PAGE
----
Superfoods, such as berries and walnuts, can help keep your mind and memory sharp. Research has shown that incorporating these foods into your diet is linked to improved brain health. Simply eating healthy can do wonderful things for your mind.

Let’s take a look at five superfoods that boost brain health and memory.

What defines a superfood?

Superfoods are a category of foods that are rich with nutrients, such as antioxidants, minerals and vitamins. They are often also packed with fiber, protein and healthy fats.

“Superfoods help promote health by increasing your immune function and decreasing your chance of disease prevention or progression,” registered dietitian Beth Czerwony told the Cleveland Health Clinic.

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1. Fatty fish are the ultimate brain food

Fatty or oily fish such as tuna, sardines, salmon and mackerel are an excellent source of omega-3 fatty acids, which your body uses to build brain and nerve cells. Omega-3 fatty acids are essential to learning and memory, according to research.

A 2017 study found that individuals with high levels of omega-3s had increased blood flow to the brain, as well as better cognition or thinking abilities.

Research has also found that eating fatty fish can help slow age-related cognitive decline and ward off dementia. A 2018 study found that greater consumption of fish among older adults is associated with lower risk of dementia.

Also, according to a recent study published in the journal Neurology, middle-aged adults with diets rich in omega-3 fatty acids had larger hippocampal volumes — the hippocampus part of the brain plays a vital role in memory and learning. These adults were more equipped to understand complex concepts.

2. Walnuts might improve memory

Nuts, like walnuts, are a great source of healthy fats, per Harvard Health. Walnuts are associated with improved memory and cognitive test scores.

A 2015 study from UCLA found a link between walnut consumption and cognitive test scores. U.S. adults with higher walnut consumption had significantly higher test scores as well as improved memory, concentration and speed at which they processed information. This positive association was observed regardless of age, gender or ethnicity.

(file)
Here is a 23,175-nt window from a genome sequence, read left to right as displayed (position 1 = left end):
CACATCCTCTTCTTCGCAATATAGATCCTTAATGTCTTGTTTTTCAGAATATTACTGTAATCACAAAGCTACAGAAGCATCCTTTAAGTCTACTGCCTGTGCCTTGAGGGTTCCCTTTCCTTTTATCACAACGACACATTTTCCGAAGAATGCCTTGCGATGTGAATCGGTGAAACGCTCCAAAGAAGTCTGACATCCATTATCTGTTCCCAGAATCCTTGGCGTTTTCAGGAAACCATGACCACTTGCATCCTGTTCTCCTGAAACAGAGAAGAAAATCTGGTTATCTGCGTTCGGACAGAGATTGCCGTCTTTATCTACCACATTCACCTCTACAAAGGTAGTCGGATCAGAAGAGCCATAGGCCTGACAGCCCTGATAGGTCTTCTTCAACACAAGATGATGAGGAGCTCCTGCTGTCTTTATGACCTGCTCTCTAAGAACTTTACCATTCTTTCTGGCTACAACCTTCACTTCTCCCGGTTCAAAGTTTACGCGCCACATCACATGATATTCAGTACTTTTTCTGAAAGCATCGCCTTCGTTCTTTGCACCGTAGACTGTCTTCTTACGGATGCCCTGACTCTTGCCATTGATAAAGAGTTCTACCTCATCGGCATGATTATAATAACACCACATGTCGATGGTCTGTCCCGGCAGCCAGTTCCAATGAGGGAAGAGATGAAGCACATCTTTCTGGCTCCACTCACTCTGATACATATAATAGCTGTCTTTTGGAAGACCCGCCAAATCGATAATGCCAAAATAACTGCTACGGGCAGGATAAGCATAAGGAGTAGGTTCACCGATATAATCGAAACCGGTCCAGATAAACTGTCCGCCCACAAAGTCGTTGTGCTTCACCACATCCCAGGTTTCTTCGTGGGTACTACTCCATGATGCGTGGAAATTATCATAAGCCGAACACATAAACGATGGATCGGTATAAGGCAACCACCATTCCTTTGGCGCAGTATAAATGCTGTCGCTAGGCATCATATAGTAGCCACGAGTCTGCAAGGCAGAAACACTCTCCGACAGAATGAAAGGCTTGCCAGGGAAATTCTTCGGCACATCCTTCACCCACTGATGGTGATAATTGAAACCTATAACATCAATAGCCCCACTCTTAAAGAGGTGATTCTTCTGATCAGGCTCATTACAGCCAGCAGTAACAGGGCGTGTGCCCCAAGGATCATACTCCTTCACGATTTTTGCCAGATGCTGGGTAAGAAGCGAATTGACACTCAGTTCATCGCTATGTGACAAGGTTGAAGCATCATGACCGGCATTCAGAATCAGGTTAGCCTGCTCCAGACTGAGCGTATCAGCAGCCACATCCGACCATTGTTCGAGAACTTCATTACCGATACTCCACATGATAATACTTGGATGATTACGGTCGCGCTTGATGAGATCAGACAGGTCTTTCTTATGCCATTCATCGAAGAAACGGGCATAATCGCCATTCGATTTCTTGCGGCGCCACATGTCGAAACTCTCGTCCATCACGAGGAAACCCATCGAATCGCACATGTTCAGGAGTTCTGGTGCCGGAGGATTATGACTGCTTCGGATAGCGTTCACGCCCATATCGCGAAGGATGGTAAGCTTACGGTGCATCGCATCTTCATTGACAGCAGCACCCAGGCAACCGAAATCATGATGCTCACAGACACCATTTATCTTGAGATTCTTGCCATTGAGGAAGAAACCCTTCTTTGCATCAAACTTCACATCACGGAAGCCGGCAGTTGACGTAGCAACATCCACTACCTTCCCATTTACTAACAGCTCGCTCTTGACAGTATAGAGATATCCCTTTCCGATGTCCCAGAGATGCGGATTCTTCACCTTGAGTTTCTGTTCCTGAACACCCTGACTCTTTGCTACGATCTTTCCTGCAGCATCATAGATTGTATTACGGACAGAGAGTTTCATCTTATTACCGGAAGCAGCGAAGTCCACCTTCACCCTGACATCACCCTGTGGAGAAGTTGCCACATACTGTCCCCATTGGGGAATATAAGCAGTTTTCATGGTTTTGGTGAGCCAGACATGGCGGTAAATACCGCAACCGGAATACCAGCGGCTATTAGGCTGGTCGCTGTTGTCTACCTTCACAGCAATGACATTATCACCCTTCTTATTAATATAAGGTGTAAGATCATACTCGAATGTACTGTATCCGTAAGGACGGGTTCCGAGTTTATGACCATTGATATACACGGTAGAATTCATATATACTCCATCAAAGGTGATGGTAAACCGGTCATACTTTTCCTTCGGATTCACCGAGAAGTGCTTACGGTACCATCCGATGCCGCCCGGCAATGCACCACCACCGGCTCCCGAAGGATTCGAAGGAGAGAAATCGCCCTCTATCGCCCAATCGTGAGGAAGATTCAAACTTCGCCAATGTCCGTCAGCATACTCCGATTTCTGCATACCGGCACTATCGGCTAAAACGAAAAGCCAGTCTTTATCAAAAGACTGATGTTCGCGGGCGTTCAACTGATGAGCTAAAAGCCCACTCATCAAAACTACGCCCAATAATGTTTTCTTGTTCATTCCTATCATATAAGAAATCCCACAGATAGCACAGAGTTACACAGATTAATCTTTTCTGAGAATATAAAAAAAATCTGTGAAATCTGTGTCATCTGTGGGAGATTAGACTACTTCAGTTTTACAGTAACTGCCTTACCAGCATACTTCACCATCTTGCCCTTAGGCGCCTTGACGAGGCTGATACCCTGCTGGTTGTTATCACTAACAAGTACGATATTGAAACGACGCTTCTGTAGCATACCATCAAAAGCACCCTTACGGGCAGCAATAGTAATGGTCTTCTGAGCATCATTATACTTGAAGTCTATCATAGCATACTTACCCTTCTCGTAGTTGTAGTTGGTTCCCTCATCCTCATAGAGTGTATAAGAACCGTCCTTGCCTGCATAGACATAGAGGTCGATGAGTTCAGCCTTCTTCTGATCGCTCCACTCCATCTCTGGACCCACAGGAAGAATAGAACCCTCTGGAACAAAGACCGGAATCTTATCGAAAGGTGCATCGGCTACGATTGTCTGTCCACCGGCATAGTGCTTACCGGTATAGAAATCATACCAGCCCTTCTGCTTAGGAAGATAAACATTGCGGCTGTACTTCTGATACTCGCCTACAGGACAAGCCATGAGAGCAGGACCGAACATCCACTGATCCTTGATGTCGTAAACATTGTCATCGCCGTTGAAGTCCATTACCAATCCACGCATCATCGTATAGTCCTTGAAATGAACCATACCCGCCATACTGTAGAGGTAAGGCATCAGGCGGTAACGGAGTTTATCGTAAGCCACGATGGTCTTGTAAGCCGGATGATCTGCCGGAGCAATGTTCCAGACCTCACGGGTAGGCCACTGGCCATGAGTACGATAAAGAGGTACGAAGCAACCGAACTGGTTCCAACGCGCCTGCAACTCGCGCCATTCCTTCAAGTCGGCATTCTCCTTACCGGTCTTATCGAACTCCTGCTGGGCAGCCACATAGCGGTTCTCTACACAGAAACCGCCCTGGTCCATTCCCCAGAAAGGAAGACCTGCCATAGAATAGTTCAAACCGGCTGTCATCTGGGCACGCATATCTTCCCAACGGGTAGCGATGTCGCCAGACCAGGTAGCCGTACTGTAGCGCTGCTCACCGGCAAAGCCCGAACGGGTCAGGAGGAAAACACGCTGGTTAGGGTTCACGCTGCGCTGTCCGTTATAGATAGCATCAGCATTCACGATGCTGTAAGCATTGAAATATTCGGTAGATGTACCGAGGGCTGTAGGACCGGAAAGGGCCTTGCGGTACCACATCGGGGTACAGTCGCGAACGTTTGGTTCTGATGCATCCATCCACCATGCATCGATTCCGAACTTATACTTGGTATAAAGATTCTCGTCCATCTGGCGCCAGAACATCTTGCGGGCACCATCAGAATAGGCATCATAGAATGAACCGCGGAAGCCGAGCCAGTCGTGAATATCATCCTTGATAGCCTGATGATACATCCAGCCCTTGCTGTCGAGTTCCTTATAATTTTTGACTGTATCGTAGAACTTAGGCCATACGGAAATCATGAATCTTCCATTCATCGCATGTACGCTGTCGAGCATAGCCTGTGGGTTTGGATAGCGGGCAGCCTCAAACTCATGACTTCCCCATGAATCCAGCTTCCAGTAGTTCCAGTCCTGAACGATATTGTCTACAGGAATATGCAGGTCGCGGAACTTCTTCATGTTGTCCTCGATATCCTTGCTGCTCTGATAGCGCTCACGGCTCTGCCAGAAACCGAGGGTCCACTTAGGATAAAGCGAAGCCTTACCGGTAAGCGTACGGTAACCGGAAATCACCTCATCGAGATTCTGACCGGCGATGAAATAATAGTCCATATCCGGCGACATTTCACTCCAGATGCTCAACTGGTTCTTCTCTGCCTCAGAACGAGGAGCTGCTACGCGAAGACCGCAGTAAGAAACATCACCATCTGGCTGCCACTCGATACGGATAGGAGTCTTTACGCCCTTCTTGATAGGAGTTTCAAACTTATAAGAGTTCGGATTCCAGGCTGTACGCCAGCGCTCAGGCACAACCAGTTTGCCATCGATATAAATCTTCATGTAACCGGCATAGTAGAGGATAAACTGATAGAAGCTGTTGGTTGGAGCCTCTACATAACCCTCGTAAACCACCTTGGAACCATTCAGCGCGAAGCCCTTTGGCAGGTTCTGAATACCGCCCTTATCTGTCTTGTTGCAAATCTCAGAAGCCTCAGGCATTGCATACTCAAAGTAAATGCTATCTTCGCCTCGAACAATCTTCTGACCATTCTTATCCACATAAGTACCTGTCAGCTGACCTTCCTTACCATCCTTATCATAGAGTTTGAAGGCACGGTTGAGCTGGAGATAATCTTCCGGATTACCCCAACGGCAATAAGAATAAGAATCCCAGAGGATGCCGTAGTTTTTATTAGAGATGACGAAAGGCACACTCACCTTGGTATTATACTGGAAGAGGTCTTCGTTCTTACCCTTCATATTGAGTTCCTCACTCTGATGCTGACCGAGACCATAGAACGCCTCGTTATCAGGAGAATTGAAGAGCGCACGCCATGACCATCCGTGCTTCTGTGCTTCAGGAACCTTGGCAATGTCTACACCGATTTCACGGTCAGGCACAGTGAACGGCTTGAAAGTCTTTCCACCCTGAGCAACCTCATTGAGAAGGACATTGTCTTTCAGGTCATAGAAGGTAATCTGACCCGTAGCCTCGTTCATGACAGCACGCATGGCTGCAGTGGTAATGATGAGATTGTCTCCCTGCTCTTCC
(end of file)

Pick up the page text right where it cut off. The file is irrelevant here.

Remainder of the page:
Additionally, a 2020 study on mice suggests that walnut consumption is beneficial to brain health. Researchers found that a walnut-rich diet had beneficial impacts on memory, learning, motor coordination, anxiety and locomotor activity.

Walnuts are not the only nut that improve the brain and memory. A 2015 study found over the course of a few years that women who regularly ate nuts had a sharper memory than those who did not.

3. Turmeric is an anti-inflammatory that benefits the brain

This deep-yellow spice boasts loads of health benefits. It is an anti-inflammatory and antioxidant that can improve brain function, memory and ease depression. Curcumin, the active ingredient in turmeric, can cross the blood-brain barrier and directly enter the brain and benefit brain cells, according to Healthline.

A 2019 study found that even a short-term consumption of curcumin boosted brain cell growth. Although research is limited, it could also help delay age-related mental decline.

Curcumin can also improve memory in those suffering from Alzheimer’s disease, according to a 2018 study. It may also help clear the amyloid plaques, a hallmark of the disease, another study found.

4. Dark leafy greens can slow cognitive decline

Dark, leafy greens like kale, spinach and Swiss chard are beneficial to brain health and can help slow down cognitive decline. A daily serving of dark, leafy greens can boost cognitive functions, which includes memory, mental response time, decision-making processes and even mood.

2018 study, published in the journal Neurology, found a link between individuals who ate one daily serving of green leafy vegetables and slower cognitive decline in skills like memory.

Researchers followed a group of nearly 1,000 dementia-free older adults for an average of five years. They found that those who ate at least one daily serving of leafy green vegetables were about 11 years younger cognitively than those who rarely or never ate dark leafy greens.

“It’s almost unbelievable,” said Martha Morris, the senior author of the study who studies nutrition and brain health at Rush University Medical Center in Chicago, per the Los Angeles Times. “Eating these leafy greens was independently associated with slower cognitive decline. That tells you this single food group contains so many nutrients it could be brain-protective.”

5. Berries improve brain function and memory

Berries such as strawberries, raspberries and blueberries are packed with flavonoids, which are known to help improve memory and slow age-related cognitive decline, reports Scientific American.

“Adding a handful of berries to the diet each day is one of the first and easiest changes I recommend to those looking to improve their brain health,” Uma Naidoo, director of nutritional and lifestyle psychiatry at Massachusetts General Hospital in Boston, told the American Association of Retired Persons.

Research from King’s College London found that just a handful of wild blueberries a day could improve brain function. Over the course of 12 weeks, researchers found that individuals who consumed wild blueberry powder experienced improved memory and more accuracy on attention tasks.

“It’s clear from this study that consuming wild blueberries is beneficial to cognitive function,” said professor Claire Williams, chair of the Neuroscience Department for University of Reading, per King’s College.

“The group who had the wild blueberry powder showed signs of better memory and greater mental flexibility when completing cognitive tasks.”

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